Employee turnover is one of the biggest bogeymen challenging managers and HR professionals. Dealing with high turnover and the subsequent recruiting, hiring and training that follows can take a huge toll on company time and money. In fact, The Wall Street Journal stated that it costs an estimated double an employee’s salary to hire and train a replacement.
Figures such as these make battling turnover one of the most important objectives for HR to tackle. It may seem that turnover is an inevitability and that there is little that can be done to manage it, but in reality there are steps that can be taken on HR’s end to manage and reduce this administrative headache as much as possible.
Start from the beginning
The best way to prevent people from leaving your company starts with the hiring process. As a recruiter, your job isn’t just to find candidates who possess the requisite skills and experience. Assessing applicants for personality and fit is just as important, if not more so, to building a base of long-term employees. In general, skills and job knowledge can be taught, but if an employee doesn’t fit in with your company culture, or if there is a personality clash between a worker and management, that will be a much more difficult factor to overcome, and could potentially lead to turnover down the road.
In fact, TLNT.com recommended making cultural fit one of your top hiring priorities. Today it’s easier than ever before to determine how or if a candidate will fit in personally at your company. Almost all applicants have a social media presence, and even a cursory browse of an online profile or two may tell you more about a person than you’d ever learn in a job interview setting.
Stop and listen
Employees want to feel like they’re a valued and respected part of a team. The relationship between staff and management is a two-way street, and it’s important to provide workers with an outlet to express questions and concerns. Everyone knows that management’s job is to create and implement policy, but that doesn’t mean that the office environment has to be monarchical.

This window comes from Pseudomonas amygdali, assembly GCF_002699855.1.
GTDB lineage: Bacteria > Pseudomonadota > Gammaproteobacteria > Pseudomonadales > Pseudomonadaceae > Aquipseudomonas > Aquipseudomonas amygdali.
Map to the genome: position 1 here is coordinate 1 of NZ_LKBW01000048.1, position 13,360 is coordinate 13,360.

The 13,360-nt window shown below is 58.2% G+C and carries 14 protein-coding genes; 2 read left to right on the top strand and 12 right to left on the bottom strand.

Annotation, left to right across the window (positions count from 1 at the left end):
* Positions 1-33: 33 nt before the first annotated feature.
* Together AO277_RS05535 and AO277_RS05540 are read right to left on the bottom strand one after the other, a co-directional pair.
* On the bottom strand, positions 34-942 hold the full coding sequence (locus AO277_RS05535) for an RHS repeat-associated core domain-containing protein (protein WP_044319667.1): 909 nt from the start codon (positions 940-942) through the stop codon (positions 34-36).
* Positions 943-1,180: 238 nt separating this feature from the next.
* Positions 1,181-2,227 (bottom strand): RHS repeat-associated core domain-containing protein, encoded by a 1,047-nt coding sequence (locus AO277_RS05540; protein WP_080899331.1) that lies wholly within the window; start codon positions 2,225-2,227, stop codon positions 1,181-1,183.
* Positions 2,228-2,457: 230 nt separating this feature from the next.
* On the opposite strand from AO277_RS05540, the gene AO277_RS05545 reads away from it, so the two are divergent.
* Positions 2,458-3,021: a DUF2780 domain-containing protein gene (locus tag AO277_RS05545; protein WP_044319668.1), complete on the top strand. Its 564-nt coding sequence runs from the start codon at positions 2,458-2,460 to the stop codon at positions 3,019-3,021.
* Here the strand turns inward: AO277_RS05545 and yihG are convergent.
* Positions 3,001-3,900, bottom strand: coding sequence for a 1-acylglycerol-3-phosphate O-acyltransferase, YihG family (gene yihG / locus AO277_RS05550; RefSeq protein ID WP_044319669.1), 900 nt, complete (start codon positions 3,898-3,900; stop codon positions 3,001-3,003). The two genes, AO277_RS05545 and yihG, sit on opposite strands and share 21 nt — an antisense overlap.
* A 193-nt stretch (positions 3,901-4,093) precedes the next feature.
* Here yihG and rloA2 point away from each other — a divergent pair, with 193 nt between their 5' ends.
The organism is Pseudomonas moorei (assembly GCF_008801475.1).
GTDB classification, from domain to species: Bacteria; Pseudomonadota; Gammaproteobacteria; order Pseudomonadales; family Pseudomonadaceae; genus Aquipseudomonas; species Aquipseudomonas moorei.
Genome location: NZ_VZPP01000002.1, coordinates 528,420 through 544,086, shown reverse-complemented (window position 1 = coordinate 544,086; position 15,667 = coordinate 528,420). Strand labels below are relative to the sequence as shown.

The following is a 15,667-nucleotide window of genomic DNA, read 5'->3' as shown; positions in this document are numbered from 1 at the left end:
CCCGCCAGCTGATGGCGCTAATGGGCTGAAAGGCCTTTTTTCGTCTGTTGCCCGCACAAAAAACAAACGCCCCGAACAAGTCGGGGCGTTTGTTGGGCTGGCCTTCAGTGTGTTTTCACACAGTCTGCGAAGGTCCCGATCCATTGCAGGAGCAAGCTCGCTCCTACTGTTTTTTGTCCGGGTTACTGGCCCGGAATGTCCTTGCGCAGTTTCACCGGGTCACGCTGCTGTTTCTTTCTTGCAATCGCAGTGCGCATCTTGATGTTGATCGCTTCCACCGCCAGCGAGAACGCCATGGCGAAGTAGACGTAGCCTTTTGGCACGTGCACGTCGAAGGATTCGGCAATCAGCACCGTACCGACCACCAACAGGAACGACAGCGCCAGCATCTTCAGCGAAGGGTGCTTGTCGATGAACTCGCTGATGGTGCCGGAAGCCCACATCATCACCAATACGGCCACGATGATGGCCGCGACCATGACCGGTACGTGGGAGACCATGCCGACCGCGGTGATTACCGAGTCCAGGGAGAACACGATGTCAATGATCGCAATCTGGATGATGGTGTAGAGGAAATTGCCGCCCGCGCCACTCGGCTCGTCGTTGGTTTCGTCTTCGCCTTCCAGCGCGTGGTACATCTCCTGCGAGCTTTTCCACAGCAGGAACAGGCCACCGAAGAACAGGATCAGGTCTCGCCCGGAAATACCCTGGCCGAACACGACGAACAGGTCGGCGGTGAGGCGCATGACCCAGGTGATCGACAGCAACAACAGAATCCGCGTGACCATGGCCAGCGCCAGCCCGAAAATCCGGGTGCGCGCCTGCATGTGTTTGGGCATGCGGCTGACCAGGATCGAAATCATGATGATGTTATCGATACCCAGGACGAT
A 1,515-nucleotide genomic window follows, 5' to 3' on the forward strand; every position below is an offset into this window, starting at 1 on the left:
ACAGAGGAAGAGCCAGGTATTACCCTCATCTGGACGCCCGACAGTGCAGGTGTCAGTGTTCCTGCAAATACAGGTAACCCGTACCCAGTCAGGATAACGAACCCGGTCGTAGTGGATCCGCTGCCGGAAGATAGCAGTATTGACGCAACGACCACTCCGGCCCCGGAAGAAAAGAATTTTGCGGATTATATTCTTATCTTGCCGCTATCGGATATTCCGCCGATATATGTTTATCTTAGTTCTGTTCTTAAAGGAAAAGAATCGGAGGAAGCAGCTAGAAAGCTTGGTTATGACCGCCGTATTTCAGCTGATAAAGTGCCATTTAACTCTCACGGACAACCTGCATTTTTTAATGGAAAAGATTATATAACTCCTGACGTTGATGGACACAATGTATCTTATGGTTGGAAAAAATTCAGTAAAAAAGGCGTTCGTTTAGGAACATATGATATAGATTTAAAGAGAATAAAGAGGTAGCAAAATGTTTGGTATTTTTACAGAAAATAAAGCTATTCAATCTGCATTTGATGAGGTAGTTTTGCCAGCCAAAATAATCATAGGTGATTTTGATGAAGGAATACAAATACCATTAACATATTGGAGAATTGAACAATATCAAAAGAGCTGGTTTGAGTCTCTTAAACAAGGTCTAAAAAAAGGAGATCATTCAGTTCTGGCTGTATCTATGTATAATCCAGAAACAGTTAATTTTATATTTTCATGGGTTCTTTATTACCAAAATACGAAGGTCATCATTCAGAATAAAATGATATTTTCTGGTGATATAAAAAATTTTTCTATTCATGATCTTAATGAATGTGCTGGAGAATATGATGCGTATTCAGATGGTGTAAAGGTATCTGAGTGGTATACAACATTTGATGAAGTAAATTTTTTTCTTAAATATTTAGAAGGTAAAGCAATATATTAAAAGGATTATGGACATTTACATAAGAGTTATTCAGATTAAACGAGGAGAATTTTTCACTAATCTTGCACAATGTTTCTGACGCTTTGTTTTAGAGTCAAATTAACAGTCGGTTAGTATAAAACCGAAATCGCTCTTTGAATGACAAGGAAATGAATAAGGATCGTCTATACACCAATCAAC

Feedback is important, both for managers and workers. Employers should provide a channel for staff to offer advice, air concerns and ask questions that is confidential and effective. If staff feel that they are able or even encouraged to come forth and speak their minds about things that affect the day-to-day operation of their job, they will be much less likely to detach and will be willing to engage more fully with their work and with the company.
On the flip side, offering evaluations and feedback to employees is equally important and can be done easily using a learning management system. Nobody likes feeling directionless, and providing regular feedback to your staff can help better direct performance and give your staff the confidence to continue performing well, or the guidance to help improve where needed.
Your staff members invest their time, effort and brainpower into your company, and as a result, want to feel like the company they give to is equally invested in them. This can take the form of competitive salary and benefits packages, as The Wall Street Journal recommended, but it need not require a material solution.
Personal and career development can be just as appealing to employees as monetary compensation. Developing and curating a system of online education software that workers can peruse and explore as they see fit can give them the tools and direction they need to feel like you’re giving them control of their own career.